Once you have connected the cables from the computer to the router, leave the router turned off. Then turn on the connected computers and let them start up normally into Windows®. This will allow the computers to recognize that there is a LAN connection that will soon be present (Local Area Network – which refers to your home network). You may get a message from Windows® saying the Local Area Connection has been unplugged; just disregard this message for now.
The Cables for Hard-Line Connection
The cables used for a hard-line connection are called Ethernet cables. They are very similar to telephone cables except telephone cables have 3 wires and Ethernet cables have 6 wires. An Ethernet cable must be used to connect the cable modem to the router. Most routers include an Ethernet cable in their packaging which you can use for this purpose. If a hard line connection is going to be used for a computer on your network, an Ethernet cable must be used to establish the connection. If you have an older computer, you may want to make sure you have a 10/100 LAN Network Card. This can be seen by
looking at the back of the computer. The following image gives a good idea of what the port looks like. The cable you see in the picture to the right is what an Ethernet cable looks like. Most computers post 2000 era have the network card built-in already. The cheapest place to get Ethernet cables is probably on eBay®. Most large retailer stores charge approximately $30.00 for a 50′ cable, which is pricey. Unless you are in a time constraint, shop around for the best price you can find for the length of cable that meets your needs.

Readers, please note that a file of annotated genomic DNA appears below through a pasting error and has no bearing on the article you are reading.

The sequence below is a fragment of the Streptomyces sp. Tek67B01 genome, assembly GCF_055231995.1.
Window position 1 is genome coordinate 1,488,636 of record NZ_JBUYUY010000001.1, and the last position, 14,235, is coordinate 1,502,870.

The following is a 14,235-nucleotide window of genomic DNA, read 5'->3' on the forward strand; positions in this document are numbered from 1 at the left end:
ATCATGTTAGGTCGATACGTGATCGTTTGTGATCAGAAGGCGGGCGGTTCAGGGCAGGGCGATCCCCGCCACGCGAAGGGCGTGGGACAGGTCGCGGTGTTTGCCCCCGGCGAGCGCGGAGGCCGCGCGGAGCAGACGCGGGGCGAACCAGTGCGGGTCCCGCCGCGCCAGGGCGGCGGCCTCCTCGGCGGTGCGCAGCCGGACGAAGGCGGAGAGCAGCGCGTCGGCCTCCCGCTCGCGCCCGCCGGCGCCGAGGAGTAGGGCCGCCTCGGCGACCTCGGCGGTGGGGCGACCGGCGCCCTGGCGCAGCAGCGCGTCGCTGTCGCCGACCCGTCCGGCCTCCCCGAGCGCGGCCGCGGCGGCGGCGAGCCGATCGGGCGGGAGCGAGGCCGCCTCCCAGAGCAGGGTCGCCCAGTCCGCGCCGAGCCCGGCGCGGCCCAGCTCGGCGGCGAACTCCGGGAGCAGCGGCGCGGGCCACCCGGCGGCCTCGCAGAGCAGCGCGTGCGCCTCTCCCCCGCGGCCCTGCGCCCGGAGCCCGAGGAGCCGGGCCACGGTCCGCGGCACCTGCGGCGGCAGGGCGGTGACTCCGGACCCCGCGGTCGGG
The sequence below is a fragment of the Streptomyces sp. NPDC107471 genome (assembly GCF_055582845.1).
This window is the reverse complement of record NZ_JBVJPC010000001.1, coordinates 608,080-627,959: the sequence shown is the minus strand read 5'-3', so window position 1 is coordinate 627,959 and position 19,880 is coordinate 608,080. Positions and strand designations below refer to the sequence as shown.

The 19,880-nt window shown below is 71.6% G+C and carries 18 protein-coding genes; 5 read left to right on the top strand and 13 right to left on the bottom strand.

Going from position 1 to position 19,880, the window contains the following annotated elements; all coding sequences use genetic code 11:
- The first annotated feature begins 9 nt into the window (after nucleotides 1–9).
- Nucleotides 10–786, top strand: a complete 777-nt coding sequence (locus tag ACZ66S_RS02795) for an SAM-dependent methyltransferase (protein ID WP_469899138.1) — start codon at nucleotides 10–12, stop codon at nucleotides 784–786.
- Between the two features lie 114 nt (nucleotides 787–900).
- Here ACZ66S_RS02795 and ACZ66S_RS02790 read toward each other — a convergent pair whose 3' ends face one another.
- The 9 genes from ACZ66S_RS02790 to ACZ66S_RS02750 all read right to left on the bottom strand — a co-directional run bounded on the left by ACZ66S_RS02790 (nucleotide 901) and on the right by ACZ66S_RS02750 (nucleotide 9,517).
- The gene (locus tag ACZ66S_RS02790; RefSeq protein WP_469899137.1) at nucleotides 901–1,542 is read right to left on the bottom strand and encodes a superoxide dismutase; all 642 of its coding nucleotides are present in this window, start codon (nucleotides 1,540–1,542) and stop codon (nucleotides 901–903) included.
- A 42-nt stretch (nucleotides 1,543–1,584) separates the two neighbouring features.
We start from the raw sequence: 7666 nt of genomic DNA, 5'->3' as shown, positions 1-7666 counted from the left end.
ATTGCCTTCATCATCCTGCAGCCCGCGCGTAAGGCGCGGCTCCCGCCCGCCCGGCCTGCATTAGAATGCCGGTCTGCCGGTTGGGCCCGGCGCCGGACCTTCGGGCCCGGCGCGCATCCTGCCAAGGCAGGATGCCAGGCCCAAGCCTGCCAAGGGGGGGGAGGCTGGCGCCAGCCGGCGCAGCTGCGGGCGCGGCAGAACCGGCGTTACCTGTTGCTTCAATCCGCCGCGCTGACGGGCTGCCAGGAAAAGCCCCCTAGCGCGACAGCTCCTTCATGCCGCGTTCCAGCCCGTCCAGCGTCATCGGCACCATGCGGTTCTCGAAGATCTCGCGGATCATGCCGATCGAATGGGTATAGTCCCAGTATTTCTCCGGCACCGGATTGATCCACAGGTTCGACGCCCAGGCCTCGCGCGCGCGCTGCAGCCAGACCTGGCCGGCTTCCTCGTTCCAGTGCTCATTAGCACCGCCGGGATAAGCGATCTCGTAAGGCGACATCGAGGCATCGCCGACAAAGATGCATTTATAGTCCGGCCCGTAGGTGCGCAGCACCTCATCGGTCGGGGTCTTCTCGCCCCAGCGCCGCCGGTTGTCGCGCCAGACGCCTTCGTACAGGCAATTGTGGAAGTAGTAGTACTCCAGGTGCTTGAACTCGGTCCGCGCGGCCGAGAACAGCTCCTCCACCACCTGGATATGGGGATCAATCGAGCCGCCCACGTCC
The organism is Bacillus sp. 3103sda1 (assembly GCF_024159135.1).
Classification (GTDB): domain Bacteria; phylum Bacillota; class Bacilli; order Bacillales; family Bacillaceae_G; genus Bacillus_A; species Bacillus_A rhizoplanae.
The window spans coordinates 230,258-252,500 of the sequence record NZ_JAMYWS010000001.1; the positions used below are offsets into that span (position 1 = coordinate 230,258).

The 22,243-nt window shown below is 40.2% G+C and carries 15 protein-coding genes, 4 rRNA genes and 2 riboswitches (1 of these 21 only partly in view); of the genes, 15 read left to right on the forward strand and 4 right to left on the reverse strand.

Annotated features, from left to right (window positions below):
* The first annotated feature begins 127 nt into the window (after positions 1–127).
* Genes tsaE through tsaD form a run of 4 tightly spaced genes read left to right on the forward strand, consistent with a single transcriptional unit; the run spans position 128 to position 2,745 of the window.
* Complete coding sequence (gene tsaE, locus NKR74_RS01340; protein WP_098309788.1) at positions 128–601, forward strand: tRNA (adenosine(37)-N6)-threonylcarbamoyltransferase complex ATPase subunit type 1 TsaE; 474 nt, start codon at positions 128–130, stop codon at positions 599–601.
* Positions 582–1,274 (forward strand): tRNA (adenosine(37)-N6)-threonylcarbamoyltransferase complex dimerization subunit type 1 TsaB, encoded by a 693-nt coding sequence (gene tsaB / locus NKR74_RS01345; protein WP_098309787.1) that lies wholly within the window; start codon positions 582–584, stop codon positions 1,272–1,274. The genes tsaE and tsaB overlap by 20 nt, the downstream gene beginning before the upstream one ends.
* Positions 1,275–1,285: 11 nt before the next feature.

Needed for All Connections (Wireless and Hard Line)
Now plug the router’s power cord into the wall. The router will not perform certain tests and diagnostics to see what exactly is connected to it. (For hard-line connections only) – The router will then recognize the connected computers. You can know this for certain if you look at the front of the router and lights
are blinking for activity and connectivity under the associated numbered ports for which the computer(s) is/are connected too. Next, make sure the modem is connected to the router via the WAN port in the back of the router. You can use the Ethernet cable that usually comes in the packaging with the router.
If completed, plug in the power for the modem. The modem will go through a few diagnostics tests; you will see blinking lights for Power, Send, Receive, and Online usually. It may take up to 2 or 3 minutes before the sequence is done. (For hard-line connections only) – After a minute or two, you will see a pop-up box on the computers that say Local Area Network connection established. This process has synchronized the router with the computers and also the router with the cable modem and ISP service. Once this is done, you will now need to configure the router’s setting.